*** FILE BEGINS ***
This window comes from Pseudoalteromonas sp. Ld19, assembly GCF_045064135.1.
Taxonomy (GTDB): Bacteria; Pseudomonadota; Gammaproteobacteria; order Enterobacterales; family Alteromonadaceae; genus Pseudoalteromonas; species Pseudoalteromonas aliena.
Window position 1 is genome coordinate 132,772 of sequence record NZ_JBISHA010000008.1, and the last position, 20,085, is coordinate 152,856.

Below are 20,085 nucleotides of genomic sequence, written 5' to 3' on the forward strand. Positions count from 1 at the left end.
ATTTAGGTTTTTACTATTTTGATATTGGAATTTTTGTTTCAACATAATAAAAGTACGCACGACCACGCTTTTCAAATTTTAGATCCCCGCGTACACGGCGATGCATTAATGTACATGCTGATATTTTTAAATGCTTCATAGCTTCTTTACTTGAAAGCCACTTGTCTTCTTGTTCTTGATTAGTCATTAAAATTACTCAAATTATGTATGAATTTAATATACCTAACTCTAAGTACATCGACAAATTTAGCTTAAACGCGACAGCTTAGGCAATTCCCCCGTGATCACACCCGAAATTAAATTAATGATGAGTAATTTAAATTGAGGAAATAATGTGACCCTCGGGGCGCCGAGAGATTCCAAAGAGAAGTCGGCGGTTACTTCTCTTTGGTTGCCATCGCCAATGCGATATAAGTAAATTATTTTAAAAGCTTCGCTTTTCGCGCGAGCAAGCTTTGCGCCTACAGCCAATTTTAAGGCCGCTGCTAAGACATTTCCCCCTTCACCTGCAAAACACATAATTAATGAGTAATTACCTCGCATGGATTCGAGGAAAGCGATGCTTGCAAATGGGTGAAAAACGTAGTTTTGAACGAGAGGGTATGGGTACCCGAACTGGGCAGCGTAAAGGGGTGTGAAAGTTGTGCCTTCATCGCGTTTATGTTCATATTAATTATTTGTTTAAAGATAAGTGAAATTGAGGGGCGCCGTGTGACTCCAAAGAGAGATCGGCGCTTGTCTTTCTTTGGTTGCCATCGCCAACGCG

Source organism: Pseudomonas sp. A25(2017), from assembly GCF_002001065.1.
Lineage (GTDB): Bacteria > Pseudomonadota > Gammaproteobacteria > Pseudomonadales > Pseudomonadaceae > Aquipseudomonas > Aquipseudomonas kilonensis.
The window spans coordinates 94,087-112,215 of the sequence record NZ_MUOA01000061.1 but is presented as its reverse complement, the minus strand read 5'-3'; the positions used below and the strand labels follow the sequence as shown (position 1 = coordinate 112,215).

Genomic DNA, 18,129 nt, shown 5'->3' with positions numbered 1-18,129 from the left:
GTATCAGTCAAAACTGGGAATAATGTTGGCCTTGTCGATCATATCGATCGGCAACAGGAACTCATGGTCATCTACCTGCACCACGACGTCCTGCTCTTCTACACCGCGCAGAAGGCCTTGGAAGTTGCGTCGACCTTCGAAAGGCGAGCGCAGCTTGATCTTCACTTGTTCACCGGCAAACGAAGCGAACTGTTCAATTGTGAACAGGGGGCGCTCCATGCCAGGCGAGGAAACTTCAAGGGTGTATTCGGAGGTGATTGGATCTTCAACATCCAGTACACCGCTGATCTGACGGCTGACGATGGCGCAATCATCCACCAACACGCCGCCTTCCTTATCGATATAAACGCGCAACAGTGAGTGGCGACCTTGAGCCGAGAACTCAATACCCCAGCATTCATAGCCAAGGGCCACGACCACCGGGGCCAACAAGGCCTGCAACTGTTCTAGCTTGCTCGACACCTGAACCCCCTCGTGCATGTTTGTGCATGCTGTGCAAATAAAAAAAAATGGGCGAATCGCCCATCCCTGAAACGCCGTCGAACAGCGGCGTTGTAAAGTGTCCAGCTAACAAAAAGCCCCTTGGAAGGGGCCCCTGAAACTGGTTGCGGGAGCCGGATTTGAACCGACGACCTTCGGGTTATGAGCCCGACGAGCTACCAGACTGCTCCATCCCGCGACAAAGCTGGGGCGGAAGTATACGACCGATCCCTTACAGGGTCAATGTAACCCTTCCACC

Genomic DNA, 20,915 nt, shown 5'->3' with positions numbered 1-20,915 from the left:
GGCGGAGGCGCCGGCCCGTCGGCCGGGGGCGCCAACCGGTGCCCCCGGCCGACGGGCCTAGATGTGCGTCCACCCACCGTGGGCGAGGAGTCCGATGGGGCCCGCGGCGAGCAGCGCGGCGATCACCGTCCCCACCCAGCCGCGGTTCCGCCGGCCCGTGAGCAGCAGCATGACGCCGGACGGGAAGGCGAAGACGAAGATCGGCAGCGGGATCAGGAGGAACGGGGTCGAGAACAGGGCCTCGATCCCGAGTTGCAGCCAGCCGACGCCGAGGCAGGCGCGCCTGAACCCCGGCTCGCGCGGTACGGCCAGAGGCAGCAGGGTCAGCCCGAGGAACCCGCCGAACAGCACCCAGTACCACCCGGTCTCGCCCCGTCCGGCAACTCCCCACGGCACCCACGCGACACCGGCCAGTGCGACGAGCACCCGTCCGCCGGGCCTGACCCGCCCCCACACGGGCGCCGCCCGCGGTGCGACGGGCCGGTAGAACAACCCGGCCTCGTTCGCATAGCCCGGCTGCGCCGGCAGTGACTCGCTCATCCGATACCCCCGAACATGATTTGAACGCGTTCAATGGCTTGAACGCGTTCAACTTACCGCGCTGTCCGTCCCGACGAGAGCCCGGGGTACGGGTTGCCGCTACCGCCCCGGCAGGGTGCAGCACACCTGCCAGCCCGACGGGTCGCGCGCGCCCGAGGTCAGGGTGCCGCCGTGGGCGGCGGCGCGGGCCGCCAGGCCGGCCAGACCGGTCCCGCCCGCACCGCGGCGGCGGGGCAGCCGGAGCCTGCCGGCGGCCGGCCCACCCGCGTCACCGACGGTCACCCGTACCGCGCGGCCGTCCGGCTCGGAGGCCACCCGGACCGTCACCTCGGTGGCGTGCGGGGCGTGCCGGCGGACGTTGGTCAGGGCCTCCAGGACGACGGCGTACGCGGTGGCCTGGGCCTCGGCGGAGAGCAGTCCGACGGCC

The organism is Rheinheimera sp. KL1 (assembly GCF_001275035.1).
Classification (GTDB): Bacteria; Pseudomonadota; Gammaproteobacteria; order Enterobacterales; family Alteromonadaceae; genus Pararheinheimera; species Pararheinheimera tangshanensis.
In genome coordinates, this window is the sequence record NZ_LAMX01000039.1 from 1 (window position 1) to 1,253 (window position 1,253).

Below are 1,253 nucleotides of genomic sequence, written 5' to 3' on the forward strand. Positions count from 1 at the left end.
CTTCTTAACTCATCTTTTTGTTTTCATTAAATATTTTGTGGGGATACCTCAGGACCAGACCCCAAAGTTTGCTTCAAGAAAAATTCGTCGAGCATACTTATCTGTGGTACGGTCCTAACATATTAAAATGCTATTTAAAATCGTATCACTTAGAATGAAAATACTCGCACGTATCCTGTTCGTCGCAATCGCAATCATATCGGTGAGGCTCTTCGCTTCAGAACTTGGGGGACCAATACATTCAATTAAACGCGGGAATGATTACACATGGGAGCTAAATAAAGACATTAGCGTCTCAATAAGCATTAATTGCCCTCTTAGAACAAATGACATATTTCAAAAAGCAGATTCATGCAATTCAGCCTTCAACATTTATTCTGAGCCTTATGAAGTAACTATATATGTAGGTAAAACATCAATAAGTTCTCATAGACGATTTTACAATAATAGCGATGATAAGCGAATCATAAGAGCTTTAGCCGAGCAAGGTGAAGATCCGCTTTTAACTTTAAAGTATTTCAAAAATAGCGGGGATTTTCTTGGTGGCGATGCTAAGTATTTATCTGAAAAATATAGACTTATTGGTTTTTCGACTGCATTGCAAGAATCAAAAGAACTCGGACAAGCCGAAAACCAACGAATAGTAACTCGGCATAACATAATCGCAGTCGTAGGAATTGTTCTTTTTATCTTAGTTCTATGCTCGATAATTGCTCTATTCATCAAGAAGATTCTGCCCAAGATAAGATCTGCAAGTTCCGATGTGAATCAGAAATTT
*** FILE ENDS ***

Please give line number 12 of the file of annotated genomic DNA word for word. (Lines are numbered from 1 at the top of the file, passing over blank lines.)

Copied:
GGCGGAGGCGCCGGCCCGTCGGCCGGGGGCGCCAACCGGTGCCCCCGGCCGACGGGCCTAGATGTGCGTCCACCCACCGTGGGCGAGGAGTCCGATGGGGCCCGCGGCGAGCAGCGCGGCGATCACCGTCCCCACCCAGCCGCGGTTCCGCCGGCCCGTGAGCAGCAGCATGACGCCGGACGGGAAGGCGAAGACGAAGATCGGCAGCGGGATCAGGAGGAACGGGGTCGAGAACAGGGCCTCGATCCCGAGTTGCAGCCAGCCGACGCCGAGGCAGGCGCGCCTGAACCCCGGCTCGCGCGGTACGGCCAGAGGCAGCAGGGTCAGCCCGAGGAACCCGCCGAACAGCACCCAGTACCACCCGGTCTCGCCCCGTCCGGCAACTCCCCACGGCACCCACGCGACACCGGCCAGTGCGACGAGCACCCGTCCGCCGGGCCTGACCCGCCCCCACACGGGCGCCGCCCGCGGTGCGACGGGCCGGTAGAACAACCCGGCCTCGTTCGCATAGCCCGGCTGCGCCGGCAGTGACTCGCTCATCCGATACCCCCGAACATGATTTGAACGCGTTCAATGGCTTGAACGCGTTCAACTTACCGCGCTGTCCGTCCCGACGAGAGCCCGGGGTACGGGTTGCCGCTACCGCCCCGGCAGGGTGCAGCACACCTGCCAGCCCGACGGGTCGCGCGCGCCCGAGGTCAGGGTGCCGCCGTGGGCGGCGGCGCGGGCCGCCAGGCCGGCCAGACCGGTCCCGCCCGCACCGCGGCGGCGGGGCAGCCGGAGCCTGCCGGCGGCCGGCCCACCCGCGTCACCGACGGTCACCCGTACCGCGCGGCCGTCCGGCTCGGAGGCCACCCGGACCGTCACCTCGGTGGCGTGCGGGGCGTGCCGGCGGACGTTGGTCAGGGCCTCCAGGACGACGGCGTACGCGGTGGCCTGGGCCTCGGCGGAGAGCAGTCCGACGGCC